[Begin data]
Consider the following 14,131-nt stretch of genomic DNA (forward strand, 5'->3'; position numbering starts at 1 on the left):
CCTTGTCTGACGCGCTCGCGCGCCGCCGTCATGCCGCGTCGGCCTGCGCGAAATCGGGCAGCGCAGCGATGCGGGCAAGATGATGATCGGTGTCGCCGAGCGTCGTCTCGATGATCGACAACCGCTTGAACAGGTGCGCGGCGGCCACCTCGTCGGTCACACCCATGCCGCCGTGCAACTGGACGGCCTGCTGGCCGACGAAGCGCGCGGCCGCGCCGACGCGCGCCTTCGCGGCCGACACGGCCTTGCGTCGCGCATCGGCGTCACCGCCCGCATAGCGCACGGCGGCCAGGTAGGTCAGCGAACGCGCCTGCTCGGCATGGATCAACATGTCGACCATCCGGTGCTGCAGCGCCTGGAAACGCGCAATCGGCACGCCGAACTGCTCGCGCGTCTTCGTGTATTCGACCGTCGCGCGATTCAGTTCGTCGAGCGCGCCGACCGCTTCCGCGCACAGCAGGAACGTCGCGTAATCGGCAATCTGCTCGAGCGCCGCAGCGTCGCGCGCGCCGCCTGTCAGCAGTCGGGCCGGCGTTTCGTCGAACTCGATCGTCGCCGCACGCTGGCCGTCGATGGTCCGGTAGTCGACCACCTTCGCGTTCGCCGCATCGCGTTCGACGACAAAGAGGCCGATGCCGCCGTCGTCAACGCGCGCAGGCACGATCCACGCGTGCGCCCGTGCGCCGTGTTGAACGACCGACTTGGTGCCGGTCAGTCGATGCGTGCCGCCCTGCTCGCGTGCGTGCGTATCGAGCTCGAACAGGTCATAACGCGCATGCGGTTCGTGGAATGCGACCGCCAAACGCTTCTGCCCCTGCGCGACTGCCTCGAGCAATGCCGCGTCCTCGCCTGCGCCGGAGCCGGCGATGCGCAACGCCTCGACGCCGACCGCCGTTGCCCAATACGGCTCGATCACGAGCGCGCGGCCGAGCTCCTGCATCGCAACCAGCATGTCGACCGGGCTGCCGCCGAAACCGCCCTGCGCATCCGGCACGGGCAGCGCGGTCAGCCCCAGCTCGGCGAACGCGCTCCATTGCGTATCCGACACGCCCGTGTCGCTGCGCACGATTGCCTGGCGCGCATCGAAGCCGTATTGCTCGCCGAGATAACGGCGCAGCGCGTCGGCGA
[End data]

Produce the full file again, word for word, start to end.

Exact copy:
Consider the following 14,131-nt stretch of genomic DNA (forward strand, 5'->3'; position numbering starts at 1 on the left):
CCTTGTCTGACGCGCTCGCGCGCCGCCGTCATGCCGCGTCGGCCTGCGCGAAATCGGGCAGCGCAGCGATGCGGGCAAGATGATGATCGGTGTCGCCGAGCGTCGTCTCGATGATCGACAACCGCTTGAACAGGTGCGCGGCGGCCACCTCGTCGGTCACACCCATGCCGCCGTGCAACTGGACGGCCTGCTGGCCGACGAAGCGCGCGGCCGCGCCGACGCGCGCCTTCGCGGCCGACACGGCCTTGCGTCGCGCATCGGCGTCACCGCCCGCATAGCGCACGGCGGCCAGGTAGGTCAGCGAACGCGCCTGCTCGGCATGGATCAACATGTCGACCATCCGGTGCTGCAGCGCCTGGAAACGCGCAATCGGCACGCCGAACTGCTCGCGCGTCTTCGTGTATTCGACCGTCGCGCGATTCAGTTCGTCGAGCGCGCCGACCGCTTCCGCGCACAGCAGGAACGTCGCGTAATCGGCAATCTGCTCGAGCGCCGCAGCGTCGCGCGCGCCGCCTGTCAGCAGTCGGGCCGGCGTTTCGTCGAACTCGATCGTCGCCGCACGCTGGCCGTCGATGGTCCGGTAGTCGACCACCTTCGCGTTCGCCGCATCGCGTTCGACGACAAAGAGGCCGATGCCGCCGTCGTCAACGCGCGCAGGCACGATCCACGCGTGCGCCCGTGCGCCGTGTTGAACGACCGACTTGGTGCCGGTCAGTCGATGCGTGCCGCCCTGCTCGCGTGCGTGCGTATCGAGCTCGAACAGGTCATAACGCGCATGCGGTTCGTGGAATGCGACCGCCAAACGCTTCTGCCCCTGCGCGACTGCCTCGAGCAATGCCGCGTCCTCGCCTGCGCCGGAGCCGGCGATGCGCAACGCCTCGACGCCGACCGCCGTTGCCCAATACGGCTCGATCACGAGCGCGCGGCCGAGCTCCTGCATCGCAACCAGCATGTCGACCGGGCTGCCGCCGAAACCGCCCTGCGCATCCGGCACGGGCAGCGCGGTCAGCCCCAGCTCGGCGAACGCGCTCCATTGCGTATCCGACACGCCCGTGTCGCTGCGCACGATTGCCTGGCGCGCATCGAAGCCGTATTGCTCGCCGAGATAACGGCGCAGCGCGTCGGCGA